Bulgaria gets interim government ahead of snap election
New Bulgarian president Rumen Radev seeks better relations with Russia
Bulgaria’s president-elect Rumen Radev is congratulated by well wishers during a handover ceremony outside Alexander Nevski cathedral in Sofia, Bulgaria. Photograph: Oleg Popov/Reuters
Bulgaria’s new president Rumen Radev will dissolve parliament on Friday and a caretaker government will start running the country ahead of early elections called for March 26th.
Gen Radev’s victory in last November’s presidential election triggered the political upheaval, with the outgoing centre-right cabinet deciding to resign after its candidate was soundly beaten by the former air force commander.
Gen Radev appointed ex-parliamentary speaker Ognyan Gerdzhikov as interim prime minister this week, replacing a government led by Boiko Borisov, whose centre-right Gerb party holds a slim lead in polls ahead of the snap vote.
The widely respected Mr Gerdzhikov (70) said he would seek to provide stability and guide the EU and Nato member state of 7.2 million people smoothly to its third early election in four years.
Surveys suggest that neither Gerb nor their main rivals the Socialists will secure a majority in the March ballot, raising the prospect of prolonged uncertainty in a Black Sea state where analysts say Russia is keen to reassert its Soviet-era influence.
Russian money and business still have considerable sway in Bulgaria, which relies on Moscow for energy and welcomes many Russian tourists each year.
In the presidential election campaign, Gen Radev and his Socialist backers emphasised the need to repair western relations with Moscow and lift EU sanctions imposed over Russia’s 2014 annexation of Crimea and support for separatists in eastern Ukraine.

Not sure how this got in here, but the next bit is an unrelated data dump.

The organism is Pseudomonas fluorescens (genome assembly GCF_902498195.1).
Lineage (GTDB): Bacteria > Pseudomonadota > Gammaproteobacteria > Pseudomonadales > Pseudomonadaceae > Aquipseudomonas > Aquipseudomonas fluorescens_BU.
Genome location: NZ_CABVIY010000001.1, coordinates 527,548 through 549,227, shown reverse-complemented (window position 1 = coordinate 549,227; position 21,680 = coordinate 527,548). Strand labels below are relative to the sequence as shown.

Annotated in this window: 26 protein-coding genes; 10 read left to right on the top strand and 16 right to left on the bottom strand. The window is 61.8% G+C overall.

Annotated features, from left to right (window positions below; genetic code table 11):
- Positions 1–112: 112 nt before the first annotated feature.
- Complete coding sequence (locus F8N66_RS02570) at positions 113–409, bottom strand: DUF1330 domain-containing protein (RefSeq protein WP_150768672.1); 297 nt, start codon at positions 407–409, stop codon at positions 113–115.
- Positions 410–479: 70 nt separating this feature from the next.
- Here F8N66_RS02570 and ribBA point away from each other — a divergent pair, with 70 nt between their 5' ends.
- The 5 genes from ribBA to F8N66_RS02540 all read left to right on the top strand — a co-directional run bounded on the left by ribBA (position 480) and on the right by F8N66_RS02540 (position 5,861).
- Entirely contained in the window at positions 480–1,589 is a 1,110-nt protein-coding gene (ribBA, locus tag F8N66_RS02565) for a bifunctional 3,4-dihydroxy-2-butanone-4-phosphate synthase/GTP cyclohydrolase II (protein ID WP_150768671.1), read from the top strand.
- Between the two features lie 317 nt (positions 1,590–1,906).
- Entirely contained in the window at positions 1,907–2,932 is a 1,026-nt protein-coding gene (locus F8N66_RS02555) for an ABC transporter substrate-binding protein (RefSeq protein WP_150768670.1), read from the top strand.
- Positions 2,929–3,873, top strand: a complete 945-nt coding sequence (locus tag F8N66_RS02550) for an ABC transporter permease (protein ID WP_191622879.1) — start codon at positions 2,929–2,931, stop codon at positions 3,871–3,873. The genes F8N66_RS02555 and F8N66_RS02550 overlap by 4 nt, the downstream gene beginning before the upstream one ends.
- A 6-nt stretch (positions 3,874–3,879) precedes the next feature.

“Europhilia does not mean Russophobia. Anti-Russian rhetoric carries unnecessary risks . . . I will work toward lifting the sanctions. Crises should be resolved with political tools and not economic,” Gen Radev said at the time.
Before taking office last week, the US-trained Gen Radev (53) reiterated his desire to improve ties with the Kremlin, while insisting that he would do nothing to jeopardise Bulgaria’s membership of the EU and Nato.
“Bulgaria will always work only together with its partners, the EU and Nato . . . I want Bulgaria to be a real member of Nato, with real capabilities and to be a loyal and predictable partner,” he told the Financial Times.
“I think we face common threats – terrorism, Islamic fundamentalism – and co-operation between Nato and Russia is necessary,” he added.
“If we don’t work for a better dialogue and to reduce confrontation, we can’t face these global threats effectively.”
Gen Radev appeals to the many Bulgarians who are disillusioned with their political elite and its failure to fight corruption, which the EU again criticised in a monitoring report this week.